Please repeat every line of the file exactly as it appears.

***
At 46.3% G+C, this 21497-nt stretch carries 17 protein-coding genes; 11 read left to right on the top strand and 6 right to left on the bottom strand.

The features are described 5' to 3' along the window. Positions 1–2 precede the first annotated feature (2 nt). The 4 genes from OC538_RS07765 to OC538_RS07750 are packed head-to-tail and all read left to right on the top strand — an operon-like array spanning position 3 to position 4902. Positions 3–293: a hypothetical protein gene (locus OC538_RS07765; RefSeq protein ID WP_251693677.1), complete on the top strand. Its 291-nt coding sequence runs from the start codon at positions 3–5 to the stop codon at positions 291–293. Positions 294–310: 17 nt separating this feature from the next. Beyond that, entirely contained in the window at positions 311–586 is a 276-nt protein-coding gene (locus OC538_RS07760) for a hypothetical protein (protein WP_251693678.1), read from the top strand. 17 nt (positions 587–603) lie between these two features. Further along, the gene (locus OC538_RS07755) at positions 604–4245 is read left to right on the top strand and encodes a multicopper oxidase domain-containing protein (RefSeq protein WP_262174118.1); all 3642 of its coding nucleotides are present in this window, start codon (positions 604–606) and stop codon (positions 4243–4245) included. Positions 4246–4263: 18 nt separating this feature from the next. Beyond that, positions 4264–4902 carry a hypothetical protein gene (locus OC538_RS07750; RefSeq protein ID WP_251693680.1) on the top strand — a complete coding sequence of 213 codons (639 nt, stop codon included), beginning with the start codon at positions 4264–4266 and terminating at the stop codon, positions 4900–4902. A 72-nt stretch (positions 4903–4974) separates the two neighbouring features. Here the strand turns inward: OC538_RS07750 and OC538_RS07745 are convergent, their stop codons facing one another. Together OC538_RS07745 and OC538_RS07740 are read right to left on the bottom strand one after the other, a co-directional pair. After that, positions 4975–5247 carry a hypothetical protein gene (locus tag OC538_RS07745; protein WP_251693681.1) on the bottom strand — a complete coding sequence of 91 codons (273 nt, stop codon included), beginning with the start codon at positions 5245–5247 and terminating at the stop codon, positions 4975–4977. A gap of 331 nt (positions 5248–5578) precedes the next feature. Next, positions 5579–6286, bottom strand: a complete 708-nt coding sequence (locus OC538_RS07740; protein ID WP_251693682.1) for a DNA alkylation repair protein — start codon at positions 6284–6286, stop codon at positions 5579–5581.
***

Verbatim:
At 46.3% G+C, this 21497-nt stretch carries 17 protein-coding genes; 11 read left to right on the top strand and 6 right to left on the bottom strand.

The features are described 5' to 3' along the window. Positions 1–2 precede the first annotated feature (2 nt). The 4 genes from OC538_RS07765 to OC538_RS07750 are packed head-to-tail and all read left to right on the top strand — an operon-like array spanning position 3 to position 4902. Positions 3–293: a hypothetical protein gene (locus OC538_RS07765; RefSeq protein ID WP_251693677.1), complete on the top strand. Its 291-nt coding sequence runs from the start codon at positions 3–5 to the stop codon at positions 291–293. Positions 294–310: 17 nt separating this feature from the next. Beyond that, entirely contained in the window at positions 311–586 is a 276-nt protein-coding gene (locus OC538_RS07760) for a hypothetical protein (protein WP_251693678.1), read from the top strand. 17 nt (positions 587–603) lie between these two features. Further along, the gene (locus OC538_RS07755) at positions 604–4245 is read left to right on the top strand and encodes a multicopper oxidase domain-containing protein (RefSeq protein WP_262174118.1); all 3642 of its coding nucleotides are present in this window, start codon (positions 604–606) and stop codon (positions 4243–4245) included. Positions 4246–4263: 18 nt separating this feature from the next. Beyond that, positions 4264–4902 carry a hypothetical protein gene (locus OC538_RS07750; RefSeq protein ID WP_251693680.1) on the top strand — a complete coding sequence of 213 codons (639 nt, stop codon included), beginning with the start codon at positions 4264–4266 and terminating at the stop codon, positions 4900–4902. A 72-nt stretch (positions 4903–4974) separates the two neighbouring features. Here the strand turns inward: OC538_RS07750 and OC538_RS07745 are convergent, their stop codons facing one another. Together OC538_RS07745 and OC538_RS07740 are read right to left on the bottom strand one after the other, a co-directional pair. After that, positions 4975–5247 carry a hypothetical protein gene (locus tag OC538_RS07745; protein WP_251693681.1) on the bottom strand — a complete coding sequence of 91 codons (273 nt, stop codon included), beginning with the start codon at positions 5245–5247 and terminating at the stop codon, positions 4975–4977. A gap of 331 nt (positions 5248–5578) precedes the next feature. Next, positions 5579–6286, bottom strand: a complete 708-nt coding sequence (locus OC538_RS07740; protein ID WP_251693682.1) for a DNA alkylation repair protein — start codon at positions 6284–6286, stop codon at positions 5579–5581.